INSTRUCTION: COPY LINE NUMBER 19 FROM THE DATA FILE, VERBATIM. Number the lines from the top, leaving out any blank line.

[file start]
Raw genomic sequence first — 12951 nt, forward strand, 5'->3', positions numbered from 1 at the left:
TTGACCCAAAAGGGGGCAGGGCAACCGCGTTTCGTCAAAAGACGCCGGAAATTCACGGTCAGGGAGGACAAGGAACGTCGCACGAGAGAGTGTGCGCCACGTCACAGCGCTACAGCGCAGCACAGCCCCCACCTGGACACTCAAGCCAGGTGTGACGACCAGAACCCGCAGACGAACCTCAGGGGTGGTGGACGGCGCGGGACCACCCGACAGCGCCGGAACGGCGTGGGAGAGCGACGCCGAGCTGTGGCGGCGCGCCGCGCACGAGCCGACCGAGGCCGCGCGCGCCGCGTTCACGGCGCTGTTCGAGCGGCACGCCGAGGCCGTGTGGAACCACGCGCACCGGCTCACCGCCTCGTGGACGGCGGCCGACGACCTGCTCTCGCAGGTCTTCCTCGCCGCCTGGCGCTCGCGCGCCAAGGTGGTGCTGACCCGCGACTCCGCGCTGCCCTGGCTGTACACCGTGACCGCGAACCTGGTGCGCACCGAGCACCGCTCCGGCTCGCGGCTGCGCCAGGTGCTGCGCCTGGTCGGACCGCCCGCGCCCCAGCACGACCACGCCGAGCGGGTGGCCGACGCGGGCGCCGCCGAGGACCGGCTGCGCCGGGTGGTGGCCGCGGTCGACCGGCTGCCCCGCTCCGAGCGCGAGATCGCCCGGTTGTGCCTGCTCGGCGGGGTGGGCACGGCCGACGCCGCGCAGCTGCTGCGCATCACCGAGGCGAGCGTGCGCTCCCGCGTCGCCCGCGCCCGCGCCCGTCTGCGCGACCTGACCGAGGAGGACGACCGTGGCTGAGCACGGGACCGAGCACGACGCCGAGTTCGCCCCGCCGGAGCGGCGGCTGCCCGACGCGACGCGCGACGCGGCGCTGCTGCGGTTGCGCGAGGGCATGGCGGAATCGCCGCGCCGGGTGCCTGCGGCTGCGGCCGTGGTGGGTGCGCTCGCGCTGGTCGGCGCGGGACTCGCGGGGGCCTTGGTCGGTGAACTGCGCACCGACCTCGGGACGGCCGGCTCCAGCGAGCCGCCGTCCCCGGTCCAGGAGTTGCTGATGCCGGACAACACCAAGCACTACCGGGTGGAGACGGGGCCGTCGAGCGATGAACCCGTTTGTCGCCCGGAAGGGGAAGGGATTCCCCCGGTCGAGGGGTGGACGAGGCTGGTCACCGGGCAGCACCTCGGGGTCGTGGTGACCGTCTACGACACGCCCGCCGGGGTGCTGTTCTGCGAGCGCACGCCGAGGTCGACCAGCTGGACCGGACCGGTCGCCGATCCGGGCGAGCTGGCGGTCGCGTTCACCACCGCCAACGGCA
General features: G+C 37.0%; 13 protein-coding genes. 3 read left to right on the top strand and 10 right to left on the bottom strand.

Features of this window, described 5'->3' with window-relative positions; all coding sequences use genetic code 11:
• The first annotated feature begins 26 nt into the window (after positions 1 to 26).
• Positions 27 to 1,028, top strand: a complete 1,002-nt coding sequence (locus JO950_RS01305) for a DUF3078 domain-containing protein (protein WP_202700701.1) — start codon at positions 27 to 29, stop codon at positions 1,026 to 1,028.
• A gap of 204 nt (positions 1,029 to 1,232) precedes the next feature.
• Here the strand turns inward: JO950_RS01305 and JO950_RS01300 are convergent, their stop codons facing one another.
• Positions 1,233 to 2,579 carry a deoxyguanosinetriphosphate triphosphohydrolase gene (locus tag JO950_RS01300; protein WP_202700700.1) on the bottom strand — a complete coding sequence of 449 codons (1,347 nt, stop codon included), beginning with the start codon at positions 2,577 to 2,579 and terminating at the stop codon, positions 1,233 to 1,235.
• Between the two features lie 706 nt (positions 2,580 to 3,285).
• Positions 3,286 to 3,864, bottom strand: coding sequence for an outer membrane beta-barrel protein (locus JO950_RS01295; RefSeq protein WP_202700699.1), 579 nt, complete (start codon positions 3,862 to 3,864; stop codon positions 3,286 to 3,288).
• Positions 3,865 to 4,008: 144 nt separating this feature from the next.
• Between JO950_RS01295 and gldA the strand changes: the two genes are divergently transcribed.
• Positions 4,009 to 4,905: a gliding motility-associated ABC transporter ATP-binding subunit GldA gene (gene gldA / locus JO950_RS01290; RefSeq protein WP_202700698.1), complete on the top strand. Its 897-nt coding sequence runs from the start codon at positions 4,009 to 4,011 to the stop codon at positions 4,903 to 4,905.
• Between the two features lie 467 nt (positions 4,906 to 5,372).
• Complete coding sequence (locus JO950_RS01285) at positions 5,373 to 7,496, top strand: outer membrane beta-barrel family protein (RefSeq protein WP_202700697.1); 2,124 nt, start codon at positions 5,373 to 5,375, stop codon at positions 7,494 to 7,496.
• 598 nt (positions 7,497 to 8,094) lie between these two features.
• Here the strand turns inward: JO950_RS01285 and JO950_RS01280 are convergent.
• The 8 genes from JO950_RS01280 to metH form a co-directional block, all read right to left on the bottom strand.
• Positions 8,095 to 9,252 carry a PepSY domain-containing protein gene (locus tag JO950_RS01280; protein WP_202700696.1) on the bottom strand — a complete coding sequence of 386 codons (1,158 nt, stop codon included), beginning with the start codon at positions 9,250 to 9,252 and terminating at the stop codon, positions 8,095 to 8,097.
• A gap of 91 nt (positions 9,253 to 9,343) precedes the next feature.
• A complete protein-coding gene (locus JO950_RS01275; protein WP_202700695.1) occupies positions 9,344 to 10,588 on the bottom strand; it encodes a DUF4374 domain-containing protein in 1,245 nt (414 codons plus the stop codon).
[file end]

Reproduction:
• The 8 genes from JO950_RS01280 to metH form a co-directional block, all read right to left on the bottom strand.